In December 2002 the USFS was scheduled to begin treatment on a total of 5,200 acres in the "roadless" portions of the Upper South Platte River Basin, but fires during the summer of 2002 delayed this work. The Hayman, Schoonover and Snaking Fires consumed 6,726 of the 17,400 acres of National Forest land that had been planned for treatment. NEPA project layout work, fuels treatments done on Denver Water properties around Cheesman Reservoir and monitoring studies and research in the Cheesman Reservoir were lost. A Changed Condition Analysis was completed in October of 2003. The new round of planning has given the USFS an opportunity to re-prioritize areas for treatment as part of the Front Range Fuels Treatment Partnership. In the original project planning communities were not the main priority for protection. Chuck Dennis, CSFS, clarifies the new approach "we are trying to reallocate those 6,000 acres and [use] the Good Neighbor Agreements so that we can do implementation near communities."

The South Platte project will contribute to the larger Front Range Fuels Treatment Partnership. The Front Range Fuels Treatment Project will provide additional funds to the South Platte Project and the number of acres to be treated has been doubled from 2,000 to 4,000 acres per year.

In the fall of 2002, the USFS completed its first fuel treatments on 815 acres through contracts awarded prior to the Hayman Fire and they have about 3,000 additional acres ready to go to contract. 645 acres have been treated on Trumbull and 170 acres on Russell Ridge. The bulk of the thinning was completed through a performance-based, end-result Forest Service contracts to mechanically thin dense mixed conifer forest. The contractor used a track-mounted excavator with a hot saw to masticate most of the trees less than nine inches in diameter. The USFS also completed a 12-acre demonstration site with a Hydro-Ax using a micro-purchasing authority.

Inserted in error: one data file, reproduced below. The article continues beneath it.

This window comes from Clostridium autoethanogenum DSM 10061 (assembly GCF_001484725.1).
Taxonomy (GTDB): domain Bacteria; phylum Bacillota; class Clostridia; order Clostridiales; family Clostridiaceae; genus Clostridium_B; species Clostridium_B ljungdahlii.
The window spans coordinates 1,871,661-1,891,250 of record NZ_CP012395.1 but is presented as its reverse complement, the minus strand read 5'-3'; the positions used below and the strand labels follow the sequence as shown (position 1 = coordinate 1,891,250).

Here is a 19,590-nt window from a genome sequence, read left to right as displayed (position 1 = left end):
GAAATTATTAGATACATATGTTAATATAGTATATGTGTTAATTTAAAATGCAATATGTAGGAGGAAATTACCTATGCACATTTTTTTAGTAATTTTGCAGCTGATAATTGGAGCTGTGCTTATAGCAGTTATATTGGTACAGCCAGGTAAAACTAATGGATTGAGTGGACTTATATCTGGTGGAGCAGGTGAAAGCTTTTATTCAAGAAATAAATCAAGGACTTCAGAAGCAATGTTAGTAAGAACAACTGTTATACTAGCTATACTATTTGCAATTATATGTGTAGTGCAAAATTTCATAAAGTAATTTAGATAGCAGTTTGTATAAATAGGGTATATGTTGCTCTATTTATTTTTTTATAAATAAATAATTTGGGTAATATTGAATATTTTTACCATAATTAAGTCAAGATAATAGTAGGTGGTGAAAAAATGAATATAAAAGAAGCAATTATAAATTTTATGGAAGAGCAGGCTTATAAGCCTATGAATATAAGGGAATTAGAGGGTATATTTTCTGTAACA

USFS has funded the Upper South Platte Watershed Project in 1999, 2000, 2001, 2002 and 2003 at $850,000 annually. An additional $100,000 is allocated on an annual basis for the Rocky Mountain Research Station for research. In 2002 the USPWP was funded through a combination of public funds and in-kind matches.

Monitoring for the South Platte Project is happening on a large scale at the watershed level and also at the project level. The USFS has taken the lead on the monitoring of the project. The Forest Service is doing vegetative monitoring but has contracted with Colorado State University to do soil and watershed monitoring. U.S. Fish and Wildlife Service is monitoring threatened and endangered species. Wildlife monitoring was increased in 2002 to document fire effects on wildlife and habitat, though the Hayman Fire disrupted planned monitoring efforts in the Trumbull and Saloon Gulch treatment areas. The fires also had significant impacts on the watershed vegetation monitoring program. Active vegetation monitoring was occurring in three areas of the watershed, Saloon Gulch, Upper Spring Creek and Trumbull.


 La Plata County | Jefferson County | Mesa County | Boulder County | Project Summary | Links

Home | New Mexico | Colorado | Arizona

Copyright©2003 Toddi A. Steelman and North Carolina State University

select La Plata County select Jefferson County select Mesa County select Boulder County select project home